In my kitchen at home I do something I've heard many times you're not supposed to do: I keep a a bottle of olive oil right next to the stove. It's my go-to everyday cooking oil (I like California Olive Ranch Everyday Extra Virgin Olive Oil), and it's just easier if it's always right there at arm's reach. But I do like to do things right, and I've started worrying that maybe I needed to reconsider my system. I've been thinking a lot about how to keep olive oil fresh. So I called up Maia Hirschbein, the oleologist at California Olive Ranch, to find out just how much trouble I was really in, and to get the final word from an expert on how to store olive oil and how to keep olive oil fresh—for as long as possible.
Keep your favorite oil safe from the big bad three—oxygen, light, and heat—with one of these elegant bottles.
Hirschbein was glad to hear I wanted to talk about the subject, because no matter how good your olive oil is, she says, it's how you store it once you get home that really makes the difference when it comes to preserving its flavor and quality. Here's what she suggests:
1. Use That Bottle Up Within a Month
Light, air, and heat all contribute to the degradation of olive oil, she notes, particularly oxygen. The moment you open a bottle of olive oil (just like a bottle of wine), oxygen starts flooding it, and the degradation process begins. That's why Hirschbein suggests using up a bottle of olive oil within a month or two of opening it. How quickly the oil goes rancid depends on many factors, however, including where and how you store it and the temperature of your kitchen. (To track the oil's quality over time, Hirschbein suggests smelling the olive oil right when you open it and before every subsequent use—just like you'd sniff that open bottle of milk before using it to make sure it's still fresh. You'll know when your olive oil is going rancid when you notice that it "starts to take on a more crayon or Band-Aid smell.")
Hirschbein assured me that if you're plowing through olive oil quickly in your kitchen, storing it next to the stove is not the worst thing you can do—in fact she also keeps her everyday cooking oil right by her stove, in a ceramic cruet with a pour spout. (More on that below.) But she stores her specialty extra virgin olive oils, which she uses to finish a dish, in a dark cupboard away from the stove.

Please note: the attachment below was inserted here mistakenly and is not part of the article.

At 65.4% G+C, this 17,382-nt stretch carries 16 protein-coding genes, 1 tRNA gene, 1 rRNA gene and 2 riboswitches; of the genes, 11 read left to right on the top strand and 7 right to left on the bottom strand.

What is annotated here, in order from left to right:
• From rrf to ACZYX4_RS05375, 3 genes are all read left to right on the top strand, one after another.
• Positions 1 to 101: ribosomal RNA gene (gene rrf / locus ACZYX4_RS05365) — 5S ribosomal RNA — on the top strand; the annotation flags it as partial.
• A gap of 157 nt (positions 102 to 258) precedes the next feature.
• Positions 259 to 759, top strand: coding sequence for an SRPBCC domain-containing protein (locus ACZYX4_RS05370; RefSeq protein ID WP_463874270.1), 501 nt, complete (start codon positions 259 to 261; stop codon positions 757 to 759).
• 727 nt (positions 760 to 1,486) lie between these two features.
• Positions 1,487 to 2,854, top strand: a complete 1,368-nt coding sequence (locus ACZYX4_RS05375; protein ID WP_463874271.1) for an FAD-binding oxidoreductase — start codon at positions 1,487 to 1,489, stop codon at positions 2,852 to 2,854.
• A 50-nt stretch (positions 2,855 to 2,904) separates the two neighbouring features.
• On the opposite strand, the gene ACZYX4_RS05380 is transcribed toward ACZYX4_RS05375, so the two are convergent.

2. Store Olive Oil in the Right Containers
Hirschbein uses a ceramic cruet (which of course I've now ordered for myself). A ceramic cruet is especially good for storing olive oil because it not only blocks out light and air, but the thick ceramic walls help block out heat too. If you're going to use a cruet, though, you have to wash it throughly before you refill it each time. Otherwise you'll be mixing older oil in with your fresh oil, which will of course affect the oil's taste.
I really love having a pour spout on my bottle of olive oil—it just makes swirling it into a skillet so much easier—but I was worried it might let too much air in. Fortunately Hirschbein says that the amount of air that gets in through the small opening of the pour spout is not any worse than the amount of air that gets in every time you open your bottle of olive oil. You can get one of the spouts that has a cap on top for even more air protection, though the ones with the little metal flap over the top are not really air-tight. For more on our favorite olive oil cruets, read here.
3. If You Must Buy in Bulk, Go for a Bag-In-Box Option
Extra virgin olive oil can be expensive, and it can be tempting to buy it in the largest container possible to save money. But the bigger the container, the more time the oil is going to be exposed to oxygen, heat, and light before you finish it all up. That's why, if you want to buy olive oil in bulk, Hirschbein suggests buying a bag-in-box container, which helps eliminate oxygen exposure.
You've probably seen this kind of packaging for for boxed wine, but it's relatively new for olive oil. Keep your eyes open for it though—some stores do carry it, and you can also order it online. If you store that bag-in-box in a cool, dark place, and decant the oil into a ceramic cruet (that you've cleaned throughly before refilling), you'll be following all the best practices for how to store olive oil. (Just make sure you know you're actually going to go through that whole bag-in-box within a couple months before you make the investment.)
Originally Appeared on Epicurious